Although such things as aggression and a negative attitude are generally thought of as the best predictors of divorce, the researchers found a more tantalizing clue in the blood samples collected more than a decade earlier. Those same three hormones — epinephrine, norepinephrine and ACTH — were "consistently and significantly elevated in the couples" who later divorced, Kiecolt-Glaser says.
These are "stress hormones," the "fight or flight" chemical messengers that are supposed to tell us whether to hang around and duke it out or run for cover.
"If those hormones stay up, you're probably going to have higher blood pressure, higher heart rate, and it's not good for your body," she says. The elevated hormone level didn't just appear in the blood drawn during the discussion of marital problems, she adds, it was present in later samples, even those drawn while the participants were asleep.
And hormone production was far greater among the women than the men.
So what does all that tell us? Did hormones destroy the marriage? And why did the women's bodies react more than the men's?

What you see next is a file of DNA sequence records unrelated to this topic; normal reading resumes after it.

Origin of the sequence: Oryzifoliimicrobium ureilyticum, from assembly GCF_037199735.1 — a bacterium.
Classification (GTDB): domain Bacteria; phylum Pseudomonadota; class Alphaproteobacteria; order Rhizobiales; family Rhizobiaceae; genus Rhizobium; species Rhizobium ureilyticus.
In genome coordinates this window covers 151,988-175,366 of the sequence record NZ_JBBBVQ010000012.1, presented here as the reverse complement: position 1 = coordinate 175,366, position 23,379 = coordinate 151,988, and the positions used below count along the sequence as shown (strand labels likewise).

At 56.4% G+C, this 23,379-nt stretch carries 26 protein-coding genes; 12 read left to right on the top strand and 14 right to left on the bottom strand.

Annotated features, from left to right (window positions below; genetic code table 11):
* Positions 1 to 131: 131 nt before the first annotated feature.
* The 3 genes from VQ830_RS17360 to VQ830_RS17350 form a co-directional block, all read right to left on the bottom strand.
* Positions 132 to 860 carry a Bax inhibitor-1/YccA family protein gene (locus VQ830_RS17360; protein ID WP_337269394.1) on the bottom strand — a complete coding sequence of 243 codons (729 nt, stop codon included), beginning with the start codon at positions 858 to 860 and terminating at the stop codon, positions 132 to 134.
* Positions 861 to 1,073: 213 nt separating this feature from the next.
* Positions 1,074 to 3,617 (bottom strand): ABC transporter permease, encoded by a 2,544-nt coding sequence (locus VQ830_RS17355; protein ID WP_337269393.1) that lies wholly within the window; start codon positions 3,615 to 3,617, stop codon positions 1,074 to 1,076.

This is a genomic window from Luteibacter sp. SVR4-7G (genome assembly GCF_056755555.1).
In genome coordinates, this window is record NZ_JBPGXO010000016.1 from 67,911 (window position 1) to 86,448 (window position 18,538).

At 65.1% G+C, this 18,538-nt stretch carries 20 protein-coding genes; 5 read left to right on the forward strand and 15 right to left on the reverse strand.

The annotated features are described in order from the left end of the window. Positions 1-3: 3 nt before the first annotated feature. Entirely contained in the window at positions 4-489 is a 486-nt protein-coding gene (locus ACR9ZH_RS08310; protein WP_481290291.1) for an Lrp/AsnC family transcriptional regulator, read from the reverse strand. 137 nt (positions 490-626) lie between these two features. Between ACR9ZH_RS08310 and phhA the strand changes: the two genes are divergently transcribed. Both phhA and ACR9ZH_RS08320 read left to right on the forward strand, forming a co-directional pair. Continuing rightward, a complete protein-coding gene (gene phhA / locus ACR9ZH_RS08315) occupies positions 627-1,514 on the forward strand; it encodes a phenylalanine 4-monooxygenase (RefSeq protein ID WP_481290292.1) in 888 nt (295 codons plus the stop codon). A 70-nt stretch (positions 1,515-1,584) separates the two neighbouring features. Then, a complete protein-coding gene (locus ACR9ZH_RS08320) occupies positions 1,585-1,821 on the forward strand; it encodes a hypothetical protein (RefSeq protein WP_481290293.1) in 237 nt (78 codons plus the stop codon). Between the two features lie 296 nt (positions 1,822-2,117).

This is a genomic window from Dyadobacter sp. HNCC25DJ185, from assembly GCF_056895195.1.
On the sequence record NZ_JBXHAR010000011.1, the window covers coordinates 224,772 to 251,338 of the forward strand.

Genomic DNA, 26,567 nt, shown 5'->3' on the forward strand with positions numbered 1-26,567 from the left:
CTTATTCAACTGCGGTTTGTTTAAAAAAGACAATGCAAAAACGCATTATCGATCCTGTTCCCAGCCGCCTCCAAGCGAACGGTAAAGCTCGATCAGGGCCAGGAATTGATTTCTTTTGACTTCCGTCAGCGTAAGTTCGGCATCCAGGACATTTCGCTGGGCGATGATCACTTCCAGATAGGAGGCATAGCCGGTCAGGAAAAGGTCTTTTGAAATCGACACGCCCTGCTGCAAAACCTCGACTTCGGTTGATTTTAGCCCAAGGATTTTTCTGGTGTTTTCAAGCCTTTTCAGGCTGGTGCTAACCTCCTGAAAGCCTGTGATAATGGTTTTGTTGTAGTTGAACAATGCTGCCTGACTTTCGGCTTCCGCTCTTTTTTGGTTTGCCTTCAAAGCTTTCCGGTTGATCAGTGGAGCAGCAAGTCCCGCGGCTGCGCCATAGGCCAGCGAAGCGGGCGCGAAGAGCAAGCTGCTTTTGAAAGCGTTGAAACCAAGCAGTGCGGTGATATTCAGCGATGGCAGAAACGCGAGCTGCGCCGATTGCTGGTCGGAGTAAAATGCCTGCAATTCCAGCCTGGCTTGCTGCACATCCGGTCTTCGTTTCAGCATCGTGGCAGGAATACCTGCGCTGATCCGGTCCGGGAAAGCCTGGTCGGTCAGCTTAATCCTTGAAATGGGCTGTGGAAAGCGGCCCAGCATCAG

The hormones, Kiecolt-Glaser says, did not destroy the marriages. They were produced because something was wrong in the relationship between the two people, and they probably didn't even know it.
If the couples had been able to listen to what their bodies were telling them, she says, they probably would have picked up on an "uneasiness" about the relationship.
The women produced more hormones than the men because "women notice hostility a lot more," she adds. "They are much more attuned to the quality of the relationship. Men just don't even see a lot of the negativity or hostility that women see."
So the hormone levels in the female partners in the doomed marriages shot up, and stayed up, despite the fact that during the interviews they insisted everything was fine in their relationship.
Since the partners were newly married and in a state of "bliss," Kiecolt-Glaser suspects, they just glossed over the problems rather than addressing them.
She doesn't see any practical application for this research. A hormone count is not likely to be required before a marriage license can be issued. Counselors are not likely to draw blood.
But it all suggests that sometimes, our bodies know best. Now all we have to do is figure out how to listen to them.
Lee Dye’s column appears weekly on ABCNEWS.com. A former science writer for the Los Angeles Times, he now lives in Juneau, Alaska.